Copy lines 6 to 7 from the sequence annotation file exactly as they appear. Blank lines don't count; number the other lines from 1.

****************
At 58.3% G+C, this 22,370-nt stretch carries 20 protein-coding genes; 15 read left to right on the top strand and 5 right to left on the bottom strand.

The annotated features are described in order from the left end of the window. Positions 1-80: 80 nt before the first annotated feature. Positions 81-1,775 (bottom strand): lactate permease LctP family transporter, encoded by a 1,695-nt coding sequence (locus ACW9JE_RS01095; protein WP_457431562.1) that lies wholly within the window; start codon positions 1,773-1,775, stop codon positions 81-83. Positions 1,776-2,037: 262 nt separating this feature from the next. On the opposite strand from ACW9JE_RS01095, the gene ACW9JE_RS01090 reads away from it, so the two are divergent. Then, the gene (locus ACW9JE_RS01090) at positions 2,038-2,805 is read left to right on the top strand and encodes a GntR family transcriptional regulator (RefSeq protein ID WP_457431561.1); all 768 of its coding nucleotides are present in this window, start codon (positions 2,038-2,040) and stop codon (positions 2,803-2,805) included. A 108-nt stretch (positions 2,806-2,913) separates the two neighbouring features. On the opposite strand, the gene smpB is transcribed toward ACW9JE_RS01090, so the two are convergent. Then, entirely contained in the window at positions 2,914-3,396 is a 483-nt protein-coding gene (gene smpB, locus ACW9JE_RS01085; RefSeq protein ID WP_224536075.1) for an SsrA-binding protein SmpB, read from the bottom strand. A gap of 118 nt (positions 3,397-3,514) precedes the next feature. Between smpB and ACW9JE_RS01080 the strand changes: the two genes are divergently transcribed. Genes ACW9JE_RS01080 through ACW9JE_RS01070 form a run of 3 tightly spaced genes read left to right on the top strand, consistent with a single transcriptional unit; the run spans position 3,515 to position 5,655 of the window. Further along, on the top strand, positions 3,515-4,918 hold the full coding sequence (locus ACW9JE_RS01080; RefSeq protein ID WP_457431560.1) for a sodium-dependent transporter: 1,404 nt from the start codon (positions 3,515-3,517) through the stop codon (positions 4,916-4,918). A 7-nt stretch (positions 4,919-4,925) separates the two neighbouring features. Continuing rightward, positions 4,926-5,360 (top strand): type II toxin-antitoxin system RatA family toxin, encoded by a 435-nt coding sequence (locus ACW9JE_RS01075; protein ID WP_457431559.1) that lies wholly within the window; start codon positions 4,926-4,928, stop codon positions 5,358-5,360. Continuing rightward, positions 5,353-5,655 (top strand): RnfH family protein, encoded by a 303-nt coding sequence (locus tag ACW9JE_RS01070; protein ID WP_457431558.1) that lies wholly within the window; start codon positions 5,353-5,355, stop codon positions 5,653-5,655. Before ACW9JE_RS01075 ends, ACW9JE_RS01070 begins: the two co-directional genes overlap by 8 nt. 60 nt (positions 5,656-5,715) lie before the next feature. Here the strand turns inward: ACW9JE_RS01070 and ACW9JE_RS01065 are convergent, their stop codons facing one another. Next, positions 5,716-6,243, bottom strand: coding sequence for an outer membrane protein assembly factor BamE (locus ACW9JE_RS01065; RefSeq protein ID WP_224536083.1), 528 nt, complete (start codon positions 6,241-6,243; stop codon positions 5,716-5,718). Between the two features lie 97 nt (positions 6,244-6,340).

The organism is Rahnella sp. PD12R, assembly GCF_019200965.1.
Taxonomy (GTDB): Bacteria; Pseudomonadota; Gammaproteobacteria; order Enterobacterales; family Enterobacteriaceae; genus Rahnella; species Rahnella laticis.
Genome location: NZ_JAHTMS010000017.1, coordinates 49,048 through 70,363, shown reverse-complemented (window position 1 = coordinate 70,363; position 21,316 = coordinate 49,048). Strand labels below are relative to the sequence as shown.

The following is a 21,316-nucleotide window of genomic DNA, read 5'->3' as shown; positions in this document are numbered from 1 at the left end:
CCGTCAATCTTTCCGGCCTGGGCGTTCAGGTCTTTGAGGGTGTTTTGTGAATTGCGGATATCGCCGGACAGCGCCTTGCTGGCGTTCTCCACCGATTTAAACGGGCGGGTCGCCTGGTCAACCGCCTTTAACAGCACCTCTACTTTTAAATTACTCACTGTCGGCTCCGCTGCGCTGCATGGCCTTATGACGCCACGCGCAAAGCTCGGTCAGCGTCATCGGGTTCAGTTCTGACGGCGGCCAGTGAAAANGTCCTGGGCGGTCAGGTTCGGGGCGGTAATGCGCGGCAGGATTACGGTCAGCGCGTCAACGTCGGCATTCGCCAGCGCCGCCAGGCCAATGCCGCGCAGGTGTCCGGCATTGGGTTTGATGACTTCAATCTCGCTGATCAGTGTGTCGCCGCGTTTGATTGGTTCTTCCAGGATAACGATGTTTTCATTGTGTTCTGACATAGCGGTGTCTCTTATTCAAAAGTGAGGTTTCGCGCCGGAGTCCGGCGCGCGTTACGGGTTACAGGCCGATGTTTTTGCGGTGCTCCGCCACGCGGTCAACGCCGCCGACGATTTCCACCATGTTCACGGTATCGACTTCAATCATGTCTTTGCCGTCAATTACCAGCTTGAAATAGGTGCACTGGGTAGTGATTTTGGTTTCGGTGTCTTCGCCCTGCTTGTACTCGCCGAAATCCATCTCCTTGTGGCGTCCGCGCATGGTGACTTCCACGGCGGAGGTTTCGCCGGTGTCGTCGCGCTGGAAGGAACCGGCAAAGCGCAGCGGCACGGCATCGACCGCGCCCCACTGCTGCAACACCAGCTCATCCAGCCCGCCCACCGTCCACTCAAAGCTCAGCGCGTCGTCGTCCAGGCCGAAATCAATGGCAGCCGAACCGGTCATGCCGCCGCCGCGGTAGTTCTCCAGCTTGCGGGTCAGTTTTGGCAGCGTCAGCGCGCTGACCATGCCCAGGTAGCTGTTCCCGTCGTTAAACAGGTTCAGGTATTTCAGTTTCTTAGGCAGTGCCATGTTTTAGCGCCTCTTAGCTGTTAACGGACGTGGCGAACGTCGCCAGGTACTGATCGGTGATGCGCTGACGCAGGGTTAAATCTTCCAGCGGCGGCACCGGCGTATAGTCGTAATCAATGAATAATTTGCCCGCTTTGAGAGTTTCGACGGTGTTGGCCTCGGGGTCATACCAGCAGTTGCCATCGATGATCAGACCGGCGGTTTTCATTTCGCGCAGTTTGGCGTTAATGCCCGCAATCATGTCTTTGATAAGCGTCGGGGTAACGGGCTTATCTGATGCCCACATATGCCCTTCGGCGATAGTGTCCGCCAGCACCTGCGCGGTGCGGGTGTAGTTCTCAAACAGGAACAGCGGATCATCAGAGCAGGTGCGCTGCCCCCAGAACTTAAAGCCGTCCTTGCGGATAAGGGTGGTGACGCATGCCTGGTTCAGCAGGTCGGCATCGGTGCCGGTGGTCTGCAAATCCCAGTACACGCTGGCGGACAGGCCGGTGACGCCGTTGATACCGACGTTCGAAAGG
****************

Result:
The following is a 21,316-nucleotide window of genomic DNA, read 5'->3' as shown; positions in this document are numbered from 1 at the left end:
CCGTCAATCTTTCCGGCCTGGGCGTTCAGGTCTTTGAGGGTGTTTTGTGAATTGCGGATATCGCCGGACAGCGCCTTGCTGGCGTTCTCCACCGATTTAAACGGGCGGGTCGCCTGGTCAACCGCCTTTAACAGCACCTCTACTTTTAAATTACTCACTGTCGGCTCCGCTGCGCTGCATGGCCTTATGACGCCACGCGCAAAGCTCGGTCAGCGTCATCGGGTTCAGTTCTGACGGCGGCCAGTGAAAANGTCCTGGGCGGTCAGGTTCGGGGCGGTAATGCGCGGCAGGATTACGGTCAGCGCGTCAACGTCGGCATTCGCCAGCGCCGCCAGGCCAATGCCGCGCAGGTGTCCGGCATTGGGTTTGATGACTTCAATCTCGCTGATCAGTGTGTCGCCGCGTTTGATTGGTTCTTCCAGGATAACGATGTTTTCATTGTGTTCTGACATAGCGGTGTCTCTTATTCAAAAGTGAGGTTTCGCGCCGGAGTCCGGCGCGCGTTACGGGTTACAGGCCGATGTTTTTGCGGTGCTCCGCCACGCGGTCAACGCCGCCGACGATTTCCACCATGTTCACGGTATCGACTTCAATCATGTCTTTGCCGTCAATTACCAGCTTGAAATAGGTGCACTGGGTAGTGATTTTGGTTTCGGTGTCTTCGCCCTGCTTGTACTCGCCGAAATCCATCTCCTTGTGGCGTCCGCGCATGGTGACTTCCACGGCGGAGGTTTCGCCGGTGTCGTCGCGCTGGAAGGAACCGGCAAAGCGCAGCGGCACGGCATCGACCGCGCCCCACTGCTGCAACACCAGCTCATCCAGCCCGCCCACCGTCCACTCAAAGCTCAGCGCGTCGTCGTCCAGGCCGAAATCAATGGCAGCCGAACCGGTCATGCCGCCGCCGCGGTAGTTCTCCAGCTTGCGGGTCAGTTTTGGCAGCGTCAGCGCGCTGACCATGCCCAGGTAGCTGTTCCCGTCGTTAAACAGGTTCAGGTATTTCAGTTTCTTAGGCAGTGCCATGTTTTAGCGCCTCTTAGCTGTTAACGGACGTGGCGAACGTCGCCAGGTACTGATCGGTGATGCGCTGACGCAGGGTTAAATCTTCCAGCGGCGGCACCGGCGTATAGTCGTAATCAATGAATAATTTGCCCGCTTTGAGAGTTTCGACGGTGTTGGCCTCGGGGTCATACCAGCAGTTGCCATCGATGATCAGACCGGCGGTTTTCATTTCGCGCAGTTTGGCGTTAATGCCCGCAATCATGTCTTTGATAAGCGTCGGGGTAACGGGCTTATCTGATGCCCACATATGCCCTTCGGCGATAGTGTCCGCCAGCACCTGCGCGGTGCGGGTGTAGTTCTCAAACAGGAACAGCGGATCATCAGAGCAGGTGCGCTGCCCCCAGAACTTAAAGCCGTCCTTGCGGATAAGGGTGGTGACGCATGCCTGGTTCAGCAGGTCGGCATCGGTGCCGGTGGTCTGCAAATCCCAGTACACGCTGGCGGACAGGCCGGTGACGCCGTTGATACCGACGTTCGAAAGG